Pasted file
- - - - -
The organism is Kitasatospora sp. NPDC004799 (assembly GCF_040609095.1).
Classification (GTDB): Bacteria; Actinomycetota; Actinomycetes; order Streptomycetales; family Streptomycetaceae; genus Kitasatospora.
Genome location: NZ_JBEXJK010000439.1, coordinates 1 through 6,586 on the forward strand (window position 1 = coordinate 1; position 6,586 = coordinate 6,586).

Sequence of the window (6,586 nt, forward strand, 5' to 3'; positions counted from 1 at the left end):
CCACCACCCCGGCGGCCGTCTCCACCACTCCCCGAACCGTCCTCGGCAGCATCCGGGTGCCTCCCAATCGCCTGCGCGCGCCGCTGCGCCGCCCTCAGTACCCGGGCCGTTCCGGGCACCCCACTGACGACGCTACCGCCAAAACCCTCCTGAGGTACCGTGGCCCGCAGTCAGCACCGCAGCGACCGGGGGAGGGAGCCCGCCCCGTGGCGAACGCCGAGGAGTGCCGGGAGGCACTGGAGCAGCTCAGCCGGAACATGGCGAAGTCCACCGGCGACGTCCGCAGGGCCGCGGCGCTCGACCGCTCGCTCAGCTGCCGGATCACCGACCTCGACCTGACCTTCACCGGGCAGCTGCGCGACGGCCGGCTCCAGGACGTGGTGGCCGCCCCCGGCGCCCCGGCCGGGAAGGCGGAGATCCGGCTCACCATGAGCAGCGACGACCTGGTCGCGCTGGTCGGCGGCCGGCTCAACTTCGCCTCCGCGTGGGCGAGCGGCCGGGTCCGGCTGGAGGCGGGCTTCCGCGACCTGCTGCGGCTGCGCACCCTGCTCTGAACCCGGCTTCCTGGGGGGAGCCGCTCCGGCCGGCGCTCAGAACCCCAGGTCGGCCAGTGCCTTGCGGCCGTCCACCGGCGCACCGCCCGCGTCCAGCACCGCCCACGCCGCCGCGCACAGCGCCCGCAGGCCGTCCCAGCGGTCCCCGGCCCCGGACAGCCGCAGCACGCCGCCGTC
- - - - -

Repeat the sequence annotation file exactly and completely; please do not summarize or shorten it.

The organism is Kitasatospora sp. NPDC004799 (assembly GCF_040609095.1).
Classification (GTDB): Bacteria; Actinomycetota; Actinomycetes; order Streptomycetales; family Streptomycetaceae; genus Kitasatospora.
Genome location: NZ_JBEXJK010000439.1, coordinates 1 through 6,586 on the forward strand (window position 1 = coordinate 1; position 6,586 = coordinate 6,586).

Sequence of the window (6,586 nt, forward strand, 5' to 3'; positions counted from 1 at the left end):
CCACCACCCCGGCGGCCGTCTCCACCACTCCCCGAACCGTCCTCGGCAGCATCCGGGTGCCTCCCAATCGCCTGCGCGCGCCGCTGCGCCGCCCTCAGTACCCGGGCCGTTCCGGGCACCCCACTGACGACGCTACCGCCAAAACCCTCCTGAGGTACCGTGGCCCGCAGTCAGCACCGCAGCGACCGGGGGAGGGAGCCCGCCCCGTGGCGAACGCCGAGGAGTGCCGGGAGGCACTGGAGCAGCTCAGCCGGAACATGGCGAAGTCCACCGGCGACGTCCGCAGGGCCGCGGCGCTCGACCGCTCGCTCAGCTGCCGGATCACCGACCTCGACCTGACCTTCACCGGGCAGCTGCGCGACGGCCGGCTCCAGGACGTGGTGGCCGCCCCCGGCGCCCCGGCCGGGAAGGCGGAGATCCGGCTCACCATGAGCAGCGACGACCTGGTCGCGCTGGTCGGCGGCCGGCTCAACTTCGCCTCCGCGTGGGCGAGCGGCCGGGTCCGGCTGGAGGCGGGCTTCCGCGACCTGCTGCGGCTGCGCACCCTGCTCTGAACCCGGCTTCCTGGGGGGAGCCGCTCCGGCCGGCGCTCAGAACCCCAGGTCGGCCAGTGCCTTGCGGCCGTCCACCGGCGCACCGCCCGCGTCCAGCACCGCCCACGCCGCCGCGCACAGCGCCCGCAGGCCGTCCCAGCGGTCCCCGGCCCCGGACAGCCGCAGCACGCCGCCGTC